Source: LubosHouska

24 Billion. That is not the population in 50 years from today but the factual number reported by Google for the number of selfies uploaded in 2015. Now take into consideration how many selfies were taken that ‘did not make the grade’ to be shared on a social network platform, I would consider it not to be a stretch to think the number would be in excess of 100 billion per year.

Let us theorise into the origins of how this came to be…Over the past few decades, a cultural shift has occurred. Working as part of a team has become unfashionable and the spirit of isolation or ‘entrepreneurial’ was coined. In the UK (for which I am a resident) the old mutt Lady Thatcher changed the ethos of a prior generation and encouraged individualism.

That is part of the problem however you see the device in your hand with which you read this article on (studies now say more people source any desires online via a mobile device as opposed to laptops or desktops, obviously they are missing out on Redtube with this) there lies the fundamental problem.

It is inconceivable to think that almost all people in this day and age have in their pockets at all times a minimum of 2 cameras (Almost all new mobile devices are fitted with cameras on front and back) and quite often even more (today I carried 4 in my bag as in addition to my phone I had an iPad on me). It would be a grandiose statement to suggest that taking photos is not encouraged as a result.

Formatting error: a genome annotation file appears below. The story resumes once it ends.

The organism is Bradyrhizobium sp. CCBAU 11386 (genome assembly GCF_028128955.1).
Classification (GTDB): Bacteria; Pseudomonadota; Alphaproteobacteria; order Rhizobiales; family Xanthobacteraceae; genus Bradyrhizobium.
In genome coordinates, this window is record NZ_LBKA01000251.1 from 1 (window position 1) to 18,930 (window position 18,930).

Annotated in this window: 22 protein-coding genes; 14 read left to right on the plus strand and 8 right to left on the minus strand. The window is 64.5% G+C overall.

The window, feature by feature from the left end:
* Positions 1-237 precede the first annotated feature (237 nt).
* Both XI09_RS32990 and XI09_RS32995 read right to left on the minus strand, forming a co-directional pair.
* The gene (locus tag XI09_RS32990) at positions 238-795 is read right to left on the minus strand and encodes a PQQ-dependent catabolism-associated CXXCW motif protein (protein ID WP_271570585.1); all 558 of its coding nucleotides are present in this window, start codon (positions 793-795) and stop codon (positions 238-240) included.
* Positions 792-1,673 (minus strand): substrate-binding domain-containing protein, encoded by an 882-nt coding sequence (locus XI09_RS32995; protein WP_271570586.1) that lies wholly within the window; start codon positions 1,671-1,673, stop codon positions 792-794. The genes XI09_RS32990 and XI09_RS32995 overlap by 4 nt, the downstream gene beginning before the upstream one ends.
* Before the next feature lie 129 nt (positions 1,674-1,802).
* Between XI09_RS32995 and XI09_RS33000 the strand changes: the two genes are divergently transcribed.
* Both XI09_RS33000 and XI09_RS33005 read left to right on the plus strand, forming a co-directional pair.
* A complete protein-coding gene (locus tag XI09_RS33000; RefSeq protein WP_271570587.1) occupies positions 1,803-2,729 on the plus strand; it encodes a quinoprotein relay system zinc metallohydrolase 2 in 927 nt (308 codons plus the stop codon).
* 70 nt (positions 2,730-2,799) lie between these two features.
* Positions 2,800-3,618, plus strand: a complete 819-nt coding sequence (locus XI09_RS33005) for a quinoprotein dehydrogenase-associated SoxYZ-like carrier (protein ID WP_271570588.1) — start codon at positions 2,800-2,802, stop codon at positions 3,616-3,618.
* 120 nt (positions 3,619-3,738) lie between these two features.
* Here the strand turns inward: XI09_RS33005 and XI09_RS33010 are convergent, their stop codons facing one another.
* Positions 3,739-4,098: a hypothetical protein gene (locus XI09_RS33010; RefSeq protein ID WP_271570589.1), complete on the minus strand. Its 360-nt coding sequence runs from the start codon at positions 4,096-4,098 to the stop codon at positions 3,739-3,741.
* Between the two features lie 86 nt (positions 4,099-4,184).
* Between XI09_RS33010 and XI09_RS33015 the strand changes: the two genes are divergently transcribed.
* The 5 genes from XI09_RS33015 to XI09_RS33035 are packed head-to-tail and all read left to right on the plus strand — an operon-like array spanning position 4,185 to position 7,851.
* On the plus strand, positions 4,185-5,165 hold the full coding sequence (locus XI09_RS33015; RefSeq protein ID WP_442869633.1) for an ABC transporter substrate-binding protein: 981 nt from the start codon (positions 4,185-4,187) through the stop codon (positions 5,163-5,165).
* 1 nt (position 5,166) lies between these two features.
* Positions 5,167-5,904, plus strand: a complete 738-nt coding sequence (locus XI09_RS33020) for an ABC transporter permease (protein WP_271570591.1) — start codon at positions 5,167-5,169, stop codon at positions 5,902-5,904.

Upon reflection it could have gone a number of ways, the way that it, of course, is with egocentric people taking selfies of menial and mundane experiences such as ‘On the bus innit LOL’ or as a collective we could have become majestic photographers, which today would result in billions of iconic photos of landmarks, nature, majestic beauty…but ego got the better of us.

The person who made the selfie stick should be put down unmercifully. I have not much more to add to the statement, just a personal opinion.

Let me dear reader ask you this, why do I want to see a selfie of a vastly overweight, young lady with a glass of wine in her hand sitting on a sofa? Answer…I don’t. So where does this young, charming lady get the self-righteousness to believe people care to see her mundane life? Television. Shows such as X Factor or Britain’s Got Talent, and to a lesser extent realty shows like TOWIE and the like encourage people to believe in the fallacy that ‘everyone is unique and special’ when in actuality they are not.

1 in 5 children, when interviewed for a case study, stated they wanted to grow up being a ‘celebrity’. Not a celebrity as a result of being an actor or footballer but essentially famous for being famous which is a direct repercussion of trash TV such as Ex on the Fuc*ing Beach or Big Brother.


Patrick Suttie

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